Estonia Work Culture
Work Culture in Estonia
To succeed in business in Estonia, it is vital for both employers and employees to have a strong understanding of the business culture.
As a global PEO (Professional Employment Organization) it is our goal to be familiar and updated with the business culture in the country we work with and in. By sharing our knowledge about Estonian work culture, we want to support your Global Expansion plans. Therefore, we will address all the aspects of the work culture in Estonia to start your expansion well-informed.
The Republic of Estonia may be among Europe’s smaller nations – with a population of just over 1.3 million – but it displays a go-getting attitude to international trade and is a front runner in digital innovation.
Estonia is the northernmost of it Baltic state neighbours, Lithuania and Latvia. It is an attractive land of lakes, forests, rivers and islands – 1,500 of them – while the Old Town in the capital, Tallinn, is the best-preserved medieval city in northern Europe. These are the attractions that can tempt incoming job seekers … alongside the economic and commercial benefits.
The modern, market-based economy had a Gross Domestic Product of US$36.4 billion in 2021, but outside the world’s top 50. However, GDP per capita was US$27,100 by the end of 2021, putting the nation comfortably inside the top 40.
Estonia’s location is in the northeast corner of the continent, but its membership in European institutions has given the nation an increasingly central role. Estonia has been in the European Union since 2004, the Schengen Area since 2007 and a member of the Eurozone since 2011. Additionally, Estonia is a member of the International Monetary Fund, the North Atlantic Treaty Organization, the Organization for Economic Co-operation and Development, the United Nations, the World Bank and the World Trade Organization.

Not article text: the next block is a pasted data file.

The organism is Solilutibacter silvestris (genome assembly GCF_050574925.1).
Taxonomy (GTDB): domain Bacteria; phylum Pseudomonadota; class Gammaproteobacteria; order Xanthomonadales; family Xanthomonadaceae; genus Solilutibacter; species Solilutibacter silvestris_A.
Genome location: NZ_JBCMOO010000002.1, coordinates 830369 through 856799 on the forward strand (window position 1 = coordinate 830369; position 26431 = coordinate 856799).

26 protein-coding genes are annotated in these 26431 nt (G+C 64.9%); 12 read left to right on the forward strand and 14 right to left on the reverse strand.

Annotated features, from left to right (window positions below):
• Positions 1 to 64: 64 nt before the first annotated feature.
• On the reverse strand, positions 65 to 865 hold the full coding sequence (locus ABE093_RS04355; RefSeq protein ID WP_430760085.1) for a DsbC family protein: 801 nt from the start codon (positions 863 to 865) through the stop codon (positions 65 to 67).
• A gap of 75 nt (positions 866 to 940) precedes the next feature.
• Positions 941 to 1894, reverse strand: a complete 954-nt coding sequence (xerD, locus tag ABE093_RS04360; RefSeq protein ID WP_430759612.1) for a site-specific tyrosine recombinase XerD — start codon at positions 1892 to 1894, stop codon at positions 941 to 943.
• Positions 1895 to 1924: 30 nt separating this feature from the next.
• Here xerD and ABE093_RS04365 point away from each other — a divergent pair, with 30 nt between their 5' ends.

The work culture and business etiquette can require new arrivals to adjust. Estonia also has a mix of eastern European cultures. 2022 demographics showed the declining population was 69% Estonian, 25% Russian, with the balance predominantly Ukrainian, Belarussian and Finnish.
Ready for the challenge? Now is the time to get down to business. So here are a few tips on taking the best steps and clearing those cultural barriers.
- Language: At the business end of the scale, many Estonians are multi-lingual with a grasp of English, Russian, Finnish, German and Swedish. English speakers will get by – but hosts will be impressed with those who take the trouble to learn some words and phrases
- Punctuality: Be on time – Estonians expect appointments to be kept and have the same attitude to deadlines
- Business Attitudes: Estonians have a strong work ethic and will assume others have the same approach. Initially rather ‘stiff’, as the relationship develops so the hosts will relax and enjoy more informality
- Negotiations: Expect counterparts to be ultra-direct and foreigners should be direct and precise with questions and observations. Generalized questions may not get a response
- Greetings: Firm handshake, eye contact. Respect personal space
- Business Cards: Exchanged as part of the greetings process, but without any particular protocol
- Dress Code: Smart, tidy and formal is safest – always with good quality footwear. Dark suits for men and women are always a good choice
- Gift Giving: Small, thoughtful gifts from the home country are acceptable; bunches of flowers should always have an odd number
- Out of Hours: Lunches and dinners are a chance to become informal and display a social side, away from the conference room where the attitude will have focused on business
Estonia’s Minimum Wage
The national minimum is €654 (US$711) per month, equating to €7,848 (US$8,531) per year based on 12 monthly payments, as agreed by the Estonian Trade Union Confederation (EAKL) and the Employers’ Confederation for 2022. The hourly rate is €3.86 (US$4.20).
The national minimum applies to most private companies in Australia that are regulated by the Fair Work Act, (2009) and whose employees are covered by the National Employment Relations System.
Part-time employees are paid the same rate, adjusted pro rata for the hours they work. Casual workers are paid ‘casual loading’ above the minimum rate as they are not entitled to benefits such as sick leave or paid vacations.
Probation Periods in Estonia
Trial periods cannot exceed four months and the employer can terminate the probation by giving 15 days’ notice. In a fixed-term contract, the probation cannot exceed half of the contract up to the maximum of four months. Probation periods must be in the contract.
Working Hours in Estonia
The standard working week comprises five eight-hour days. Lunch breaks should be between 30 and 60 minutes. A single shift cannot exceed 12 hours.
Overtime in Estonia
Overtime cannot exceed 48 hours per seven days averaged over four months unless a different period is applied by law. Employees can agree to a total of 52 hours averaged over four months.